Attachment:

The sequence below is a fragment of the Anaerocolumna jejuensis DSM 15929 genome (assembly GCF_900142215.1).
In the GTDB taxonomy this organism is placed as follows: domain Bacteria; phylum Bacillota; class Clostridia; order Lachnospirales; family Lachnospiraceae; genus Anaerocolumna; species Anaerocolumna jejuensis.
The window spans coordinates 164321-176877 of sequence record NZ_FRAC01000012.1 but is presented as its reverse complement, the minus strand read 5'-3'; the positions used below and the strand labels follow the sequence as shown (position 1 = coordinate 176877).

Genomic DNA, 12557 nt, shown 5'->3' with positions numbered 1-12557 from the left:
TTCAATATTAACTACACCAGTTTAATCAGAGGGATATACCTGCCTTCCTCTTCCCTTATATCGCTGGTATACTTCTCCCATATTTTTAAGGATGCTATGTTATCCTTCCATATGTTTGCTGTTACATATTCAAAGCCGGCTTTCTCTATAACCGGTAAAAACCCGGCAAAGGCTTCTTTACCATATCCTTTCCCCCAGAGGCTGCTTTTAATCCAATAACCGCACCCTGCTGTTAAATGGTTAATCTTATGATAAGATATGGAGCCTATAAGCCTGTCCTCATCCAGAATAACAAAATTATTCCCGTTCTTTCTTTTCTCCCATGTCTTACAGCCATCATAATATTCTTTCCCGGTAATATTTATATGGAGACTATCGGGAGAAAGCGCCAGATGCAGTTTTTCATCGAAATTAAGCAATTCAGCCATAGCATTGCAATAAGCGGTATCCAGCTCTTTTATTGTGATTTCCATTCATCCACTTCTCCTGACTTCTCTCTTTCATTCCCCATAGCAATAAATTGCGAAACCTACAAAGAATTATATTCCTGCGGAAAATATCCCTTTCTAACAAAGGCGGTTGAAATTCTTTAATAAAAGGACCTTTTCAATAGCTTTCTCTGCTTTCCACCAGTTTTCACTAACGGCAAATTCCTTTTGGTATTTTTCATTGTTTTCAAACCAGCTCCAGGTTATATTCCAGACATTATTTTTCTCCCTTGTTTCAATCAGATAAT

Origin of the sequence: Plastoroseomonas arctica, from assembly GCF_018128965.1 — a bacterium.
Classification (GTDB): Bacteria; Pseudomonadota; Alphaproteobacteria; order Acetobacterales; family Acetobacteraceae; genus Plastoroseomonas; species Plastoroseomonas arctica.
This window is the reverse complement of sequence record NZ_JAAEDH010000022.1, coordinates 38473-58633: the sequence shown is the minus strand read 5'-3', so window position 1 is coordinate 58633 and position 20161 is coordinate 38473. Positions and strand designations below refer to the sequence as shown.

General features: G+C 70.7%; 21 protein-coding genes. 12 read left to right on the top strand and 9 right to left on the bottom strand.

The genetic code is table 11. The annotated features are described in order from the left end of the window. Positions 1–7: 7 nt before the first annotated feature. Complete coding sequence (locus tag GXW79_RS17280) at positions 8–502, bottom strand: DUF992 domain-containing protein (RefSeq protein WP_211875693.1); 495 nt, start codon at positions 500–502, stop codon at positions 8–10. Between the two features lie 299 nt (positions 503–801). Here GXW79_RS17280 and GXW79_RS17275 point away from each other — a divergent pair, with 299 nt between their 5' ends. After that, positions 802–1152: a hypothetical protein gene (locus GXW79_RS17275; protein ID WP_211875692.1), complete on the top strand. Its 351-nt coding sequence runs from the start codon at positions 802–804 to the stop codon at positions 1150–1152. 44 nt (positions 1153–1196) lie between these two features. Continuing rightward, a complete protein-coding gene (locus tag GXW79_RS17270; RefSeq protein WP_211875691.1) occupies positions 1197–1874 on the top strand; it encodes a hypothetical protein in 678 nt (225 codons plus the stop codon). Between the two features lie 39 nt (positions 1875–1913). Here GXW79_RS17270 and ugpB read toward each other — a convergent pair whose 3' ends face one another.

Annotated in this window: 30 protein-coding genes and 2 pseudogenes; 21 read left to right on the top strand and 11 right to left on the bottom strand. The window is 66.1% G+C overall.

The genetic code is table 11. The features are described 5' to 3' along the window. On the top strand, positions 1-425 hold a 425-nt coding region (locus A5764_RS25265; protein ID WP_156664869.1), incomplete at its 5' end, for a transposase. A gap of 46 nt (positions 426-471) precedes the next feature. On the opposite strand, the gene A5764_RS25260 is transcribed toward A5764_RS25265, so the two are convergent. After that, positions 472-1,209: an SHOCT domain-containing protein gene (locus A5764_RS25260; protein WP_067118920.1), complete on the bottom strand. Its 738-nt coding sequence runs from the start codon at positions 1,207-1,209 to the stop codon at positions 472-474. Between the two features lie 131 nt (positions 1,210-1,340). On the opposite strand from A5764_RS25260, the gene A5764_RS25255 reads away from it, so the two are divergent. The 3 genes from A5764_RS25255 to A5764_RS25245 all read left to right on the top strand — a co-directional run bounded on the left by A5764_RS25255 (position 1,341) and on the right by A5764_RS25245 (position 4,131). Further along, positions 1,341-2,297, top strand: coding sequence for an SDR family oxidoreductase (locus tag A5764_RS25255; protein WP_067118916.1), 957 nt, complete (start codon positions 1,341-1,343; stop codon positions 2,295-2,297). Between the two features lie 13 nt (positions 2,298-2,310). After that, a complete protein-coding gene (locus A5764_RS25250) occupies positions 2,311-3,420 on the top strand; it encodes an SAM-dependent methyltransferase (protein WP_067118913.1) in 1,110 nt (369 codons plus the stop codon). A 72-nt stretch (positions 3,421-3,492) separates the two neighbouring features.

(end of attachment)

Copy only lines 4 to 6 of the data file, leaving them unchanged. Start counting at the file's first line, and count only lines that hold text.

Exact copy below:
Genomic DNA, 12557 nt, shown 5'->3' with positions numbered 1-12557 from the left:
TTCAATATTAACTACACCAGTTTAATCAGAGGGATATACCTGCCTTCCTCTTCCCTTATATCGCTGGTATACTTCTCCCATATTTTTAAGGATGCTATGTTATCCTTCCATATGTTTGCTGTTACATATTCAAAGCCGGCTTTCTCTATAACCGGTAAAAACCCGGCAAAGGCTTCTTTACCATATCCTTTCCCCCAGAGGCTGCTTTTAATCCAATAACCGCACCCTGCTGTTAAATGGTTAATCTTATGATAAGATATGGAGCCTATAAGCCTGTCCTCATCCAGAATAACAAAATTATTCCCGTTCTTTCTTTTCTCCCATGTCTTACAGCCATCATAATATTCTTTCCCGGTAATATTTATATGGAGACTATCGGGAGAAAGCGCCAGATGCAGTTTTTCATCGAAATTAAGCAATTCAGCCATAGCATTGCAATAAGCGGTATCCAGCTCTTTTATTGTGATTTCCATTCATCCACTTCTCCTGACTTCTCTCTTTCATTCCCCATAGCAATAAATTGCGAAACCTACAAAGAATTATATTCCTGCGGAAAATATCCCTTTCTAACAAAGGCGGTTGAAATTCTTTAATAAAAGGACCTTTTCAATAGCTTTCTCTGCTTTCCACCAGTTTTCACTAACGGCAAATTCCTTTTGGTATTTTTCATTGTTTTCAAACCAGCTCCAGGTTATATTCCAGACATTATTTTTCTCCCTTGTTTCAATCAGATAAT

Origin of the sequence: Plastoroseomonas arctica, from assembly GCF_018128965.1 — a bacterium.